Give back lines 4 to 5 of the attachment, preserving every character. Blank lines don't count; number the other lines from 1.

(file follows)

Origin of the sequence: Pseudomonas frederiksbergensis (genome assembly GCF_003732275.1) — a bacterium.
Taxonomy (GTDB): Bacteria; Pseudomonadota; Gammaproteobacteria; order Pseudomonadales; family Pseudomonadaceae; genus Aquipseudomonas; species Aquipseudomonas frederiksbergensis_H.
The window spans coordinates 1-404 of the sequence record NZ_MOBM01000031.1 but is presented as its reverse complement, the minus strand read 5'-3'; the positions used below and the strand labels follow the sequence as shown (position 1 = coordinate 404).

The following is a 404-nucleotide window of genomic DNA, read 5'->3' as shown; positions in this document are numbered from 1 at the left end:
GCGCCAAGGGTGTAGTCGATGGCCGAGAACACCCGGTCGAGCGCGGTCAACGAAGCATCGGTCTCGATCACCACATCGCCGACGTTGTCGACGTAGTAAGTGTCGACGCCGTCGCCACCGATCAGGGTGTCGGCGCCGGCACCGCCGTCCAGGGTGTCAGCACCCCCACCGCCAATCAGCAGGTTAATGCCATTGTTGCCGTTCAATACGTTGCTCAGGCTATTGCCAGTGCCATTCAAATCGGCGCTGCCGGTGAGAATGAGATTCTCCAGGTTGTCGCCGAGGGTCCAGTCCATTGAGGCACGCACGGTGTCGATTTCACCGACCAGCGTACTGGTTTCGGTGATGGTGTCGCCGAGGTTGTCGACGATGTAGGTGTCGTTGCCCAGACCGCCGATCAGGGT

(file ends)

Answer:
The following is a 404-nucleotide window of genomic DNA, read 5'->3' as shown; positions in this document are numbered from 1 at the left end:
GCGCCAAGGGTGTAGTCGATGGCCGAGAACACCCGGTCGAGCGCGGTCAACGAAGCATCGGTCTCGATCACCACATCGCCGACGTTGTCGACGTAGTAAGTGTCGACGCCGTCGCCACCGATCAGGGTGTCGGCGCCGGCACCGCCGTCCAGGGTGTCAGCACCCCCACCGCCAATCAGCAGGTTAATGCCATTGTTGCCGTTCAATACGTTGCTCAGGCTATTGCCAGTGCCATTCAAATCGGCGCTGCCGGTGAGAATGAGATTCTCCAGGTTGTCGCCGAGGGTCCAGTCCATTGAGGCACGCACGGTGTCGATTTCACCGACCAGCGTACTGGTTTCGGTGATGGTGTCGCCGAGGTTGTCGACGATGTAGGTGTCGTTGCCCAGACCGCCGATCAGGGT